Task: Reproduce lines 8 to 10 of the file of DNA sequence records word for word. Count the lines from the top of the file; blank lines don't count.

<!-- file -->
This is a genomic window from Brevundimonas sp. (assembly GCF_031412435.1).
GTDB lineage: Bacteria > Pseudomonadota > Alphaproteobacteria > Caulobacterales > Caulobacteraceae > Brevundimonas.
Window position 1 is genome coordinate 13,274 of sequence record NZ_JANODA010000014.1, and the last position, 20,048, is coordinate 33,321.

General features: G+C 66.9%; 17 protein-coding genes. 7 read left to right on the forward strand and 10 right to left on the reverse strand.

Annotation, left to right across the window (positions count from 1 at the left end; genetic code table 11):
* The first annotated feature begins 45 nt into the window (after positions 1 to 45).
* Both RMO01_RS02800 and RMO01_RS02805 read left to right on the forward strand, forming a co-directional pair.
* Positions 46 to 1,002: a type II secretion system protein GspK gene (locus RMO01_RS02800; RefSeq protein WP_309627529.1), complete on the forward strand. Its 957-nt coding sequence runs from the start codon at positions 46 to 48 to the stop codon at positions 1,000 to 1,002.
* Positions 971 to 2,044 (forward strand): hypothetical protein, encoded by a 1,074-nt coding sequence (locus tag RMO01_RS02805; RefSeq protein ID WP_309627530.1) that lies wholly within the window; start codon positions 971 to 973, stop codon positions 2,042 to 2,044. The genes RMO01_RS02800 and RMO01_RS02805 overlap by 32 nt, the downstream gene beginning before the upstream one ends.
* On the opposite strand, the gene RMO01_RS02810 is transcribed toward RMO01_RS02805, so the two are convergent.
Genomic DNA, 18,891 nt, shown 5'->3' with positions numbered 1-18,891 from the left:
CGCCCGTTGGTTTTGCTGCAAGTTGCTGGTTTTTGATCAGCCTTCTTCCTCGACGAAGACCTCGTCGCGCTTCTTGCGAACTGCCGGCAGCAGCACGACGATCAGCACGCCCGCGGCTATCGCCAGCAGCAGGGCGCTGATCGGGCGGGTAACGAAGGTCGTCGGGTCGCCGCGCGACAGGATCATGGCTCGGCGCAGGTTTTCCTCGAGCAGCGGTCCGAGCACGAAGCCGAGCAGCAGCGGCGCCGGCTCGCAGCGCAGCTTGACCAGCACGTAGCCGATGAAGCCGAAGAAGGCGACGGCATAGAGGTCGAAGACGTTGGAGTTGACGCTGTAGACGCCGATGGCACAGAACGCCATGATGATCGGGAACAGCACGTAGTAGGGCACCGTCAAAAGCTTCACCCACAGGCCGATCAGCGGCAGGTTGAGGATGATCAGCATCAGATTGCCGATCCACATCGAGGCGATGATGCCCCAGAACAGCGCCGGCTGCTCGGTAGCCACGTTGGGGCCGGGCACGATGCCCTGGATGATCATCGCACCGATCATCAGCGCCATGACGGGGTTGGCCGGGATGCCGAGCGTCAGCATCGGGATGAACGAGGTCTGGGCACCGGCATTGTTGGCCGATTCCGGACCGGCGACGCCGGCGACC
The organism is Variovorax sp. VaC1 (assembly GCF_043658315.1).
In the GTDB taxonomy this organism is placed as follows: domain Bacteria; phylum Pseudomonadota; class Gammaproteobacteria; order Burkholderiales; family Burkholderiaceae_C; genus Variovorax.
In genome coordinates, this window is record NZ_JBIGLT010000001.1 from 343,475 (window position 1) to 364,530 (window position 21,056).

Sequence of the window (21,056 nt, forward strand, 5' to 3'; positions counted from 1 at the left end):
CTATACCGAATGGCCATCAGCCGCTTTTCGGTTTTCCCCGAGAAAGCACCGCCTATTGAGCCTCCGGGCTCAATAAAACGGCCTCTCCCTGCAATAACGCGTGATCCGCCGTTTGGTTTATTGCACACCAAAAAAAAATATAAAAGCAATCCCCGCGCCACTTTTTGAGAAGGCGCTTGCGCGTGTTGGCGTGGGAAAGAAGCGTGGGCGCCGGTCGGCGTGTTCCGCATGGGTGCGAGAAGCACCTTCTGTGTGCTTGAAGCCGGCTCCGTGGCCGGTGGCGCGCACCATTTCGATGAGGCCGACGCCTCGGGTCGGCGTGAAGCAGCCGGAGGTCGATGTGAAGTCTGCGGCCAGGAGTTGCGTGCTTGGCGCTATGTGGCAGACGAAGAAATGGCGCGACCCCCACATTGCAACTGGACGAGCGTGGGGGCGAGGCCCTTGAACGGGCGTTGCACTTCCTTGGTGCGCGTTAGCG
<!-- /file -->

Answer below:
* Positions 46 to 1,002: a type II secretion system protein GspK gene (locus RMO01_RS02800; RefSeq protein WP_309627529.1), complete on the forward strand. Its 957-nt coding sequence runs from the start codon at positions 46 to 48 to the stop codon at positions 1,000 to 1,002.
* Positions 971 to 2,044 (forward strand): hypothetical protein, encoded by a 1,074-nt coding sequence (locus tag RMO01_RS02805; RefSeq protein ID WP_309627530.1) that lies wholly within the window; start codon positions 971 to 973, stop codon positions 2,042 to 2,044. The genes RMO01_RS02800 and RMO01_RS02805 overlap by 32 nt, the downstream gene beginning before the upstream one ends.
* On the opposite strand, the gene RMO01_RS02810 is transcribed toward RMO01_RS02805, so the two are convergent.